Finally, Machinarium. I didn't get a chance to play this adventure title because there were so many people there at the booth. From what I've seen though I'm very impressed by the art and the classic adventure game look and feel.

The puzzles look difficult (= good stuff) and the character is certainly endearing.

While the big titles I mentioned early on aren't out yet, you can pick Carnyvale and Osmos right now for less than $15 each. I really encourage you to check out the indie games out there, it's hard to make it in the games industry these days and the people behind these games made them because they wanted to, not just because it was their next project in the lineup.

It's people like them that make PAX great.

PAX 09: Saturday Recap

Sunday, September 6, 2009
We saw some of the best and worst of PAX today. It's late here and I really need some damn sleep so this one will be brief. Read on for more snippets from today.

The lack of organization at this years PAX is astounding. Close to 10 different staff members (thats enforcers and convention center staff) told us, nay assured us that as press we got in early every day. Only after we got there this morning we were told we had to wait with everyone else. I don't have a problem waiting in the general queue...normally. When I have an interview scheduled at the same time the floor officially opens, that wait becomes an issue.

After a lot of wrangling and talking to people we did manage to get our interviews on time and you can expect to see those before long. That isn't really really the point though. I was surprised at the lack of support and courtesy towards press by many of the Enforcers and convention center staff this year. I understand that some members of the press can be real dicks. I know it's annoying to have people cutting in your line, but you have to understand that most of us are just trying to do our job.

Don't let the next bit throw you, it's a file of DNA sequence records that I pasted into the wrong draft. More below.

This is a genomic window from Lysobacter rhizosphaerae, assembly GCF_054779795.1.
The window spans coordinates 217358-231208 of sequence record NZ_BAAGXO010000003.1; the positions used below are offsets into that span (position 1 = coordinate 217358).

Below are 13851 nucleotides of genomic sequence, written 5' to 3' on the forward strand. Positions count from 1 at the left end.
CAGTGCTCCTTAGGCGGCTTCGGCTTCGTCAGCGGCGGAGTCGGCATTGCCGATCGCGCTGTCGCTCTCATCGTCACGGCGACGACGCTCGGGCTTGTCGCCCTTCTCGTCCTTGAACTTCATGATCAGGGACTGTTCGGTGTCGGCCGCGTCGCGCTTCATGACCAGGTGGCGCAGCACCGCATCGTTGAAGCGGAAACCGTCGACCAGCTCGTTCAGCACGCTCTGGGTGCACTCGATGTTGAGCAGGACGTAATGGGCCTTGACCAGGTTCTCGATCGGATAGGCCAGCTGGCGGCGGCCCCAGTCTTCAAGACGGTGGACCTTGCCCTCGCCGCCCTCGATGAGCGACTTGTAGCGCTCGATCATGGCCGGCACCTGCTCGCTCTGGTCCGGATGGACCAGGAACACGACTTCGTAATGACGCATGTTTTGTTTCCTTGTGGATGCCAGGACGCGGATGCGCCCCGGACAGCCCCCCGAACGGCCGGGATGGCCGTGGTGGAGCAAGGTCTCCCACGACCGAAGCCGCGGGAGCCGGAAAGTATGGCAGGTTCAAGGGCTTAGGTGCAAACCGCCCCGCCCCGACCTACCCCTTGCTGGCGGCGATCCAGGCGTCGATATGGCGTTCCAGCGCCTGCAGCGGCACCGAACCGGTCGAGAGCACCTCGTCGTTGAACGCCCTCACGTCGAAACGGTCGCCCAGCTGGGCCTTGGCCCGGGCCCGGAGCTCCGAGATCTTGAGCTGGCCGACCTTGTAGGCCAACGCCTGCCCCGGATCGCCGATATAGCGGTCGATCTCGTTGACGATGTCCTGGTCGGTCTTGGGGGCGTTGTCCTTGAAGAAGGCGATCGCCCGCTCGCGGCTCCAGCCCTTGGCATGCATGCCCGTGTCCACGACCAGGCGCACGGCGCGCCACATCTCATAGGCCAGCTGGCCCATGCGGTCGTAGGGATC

On a similar note, this years PAX seemed incredibly disorganized. I encountered more Enforcers this year with bad or no information about things ranging from what time the press was allowed in to the Exhibition hall to whether or not there was a media entrance for the Keynote. A good deal of the Enforcers were less than helpful and even seemed pissed off that we were asking them questions. There are a few notable exceptions. Jules was the one that really helped us out to make our scheduled interviews. The gal who grabbed my media badge when I accidentally dropped it. Thank you and all the other Enforcers who treated everyone with the same courtesy no matter the color of their badge.

In other news, I did get some time with Star Trek Online today. While my biggest questions (how the economy is being handled, racial benefits) are still being worked out by the design team, I did learn a lot about the game in the short time I played it.

The space combat reminds me a little of Star Trek Legacy. Before you gasp, let me explain. It's a little like Legacy in that it's 3d. Overall, it plays more like Starfleet Command. You have shields distributed in sections around your front back and sides. After they are depleted, you have your ships armor to rely on before you are destroyed. The weapons almost always hit and the three dimensional space allows or some interesting strategies to evolve.

I fought three Klingon Birds of Prey in orbit above a planet. I them beamed down to the planet to assault their base and find whatever intelligence I could to determine what they were doing there.

The game takes place in the original universe about 35 years after Nemesis. The Khitomer Accord has broken down completely, resulting in all out war between the Federation and the Klingon Empire. I'll have more on it later.

Champions Online has a very in depth character creator. My character, Batboy, had multi-jointed legs and long arms ending in claws. He shot bolts if kinetic energy from his eyes and a magical chain from his hand.

Champions is set in the world of the Tabletop game of the same name, but the points system from the old game has been done away with in favor of a more balanced City of Heroes-ish template.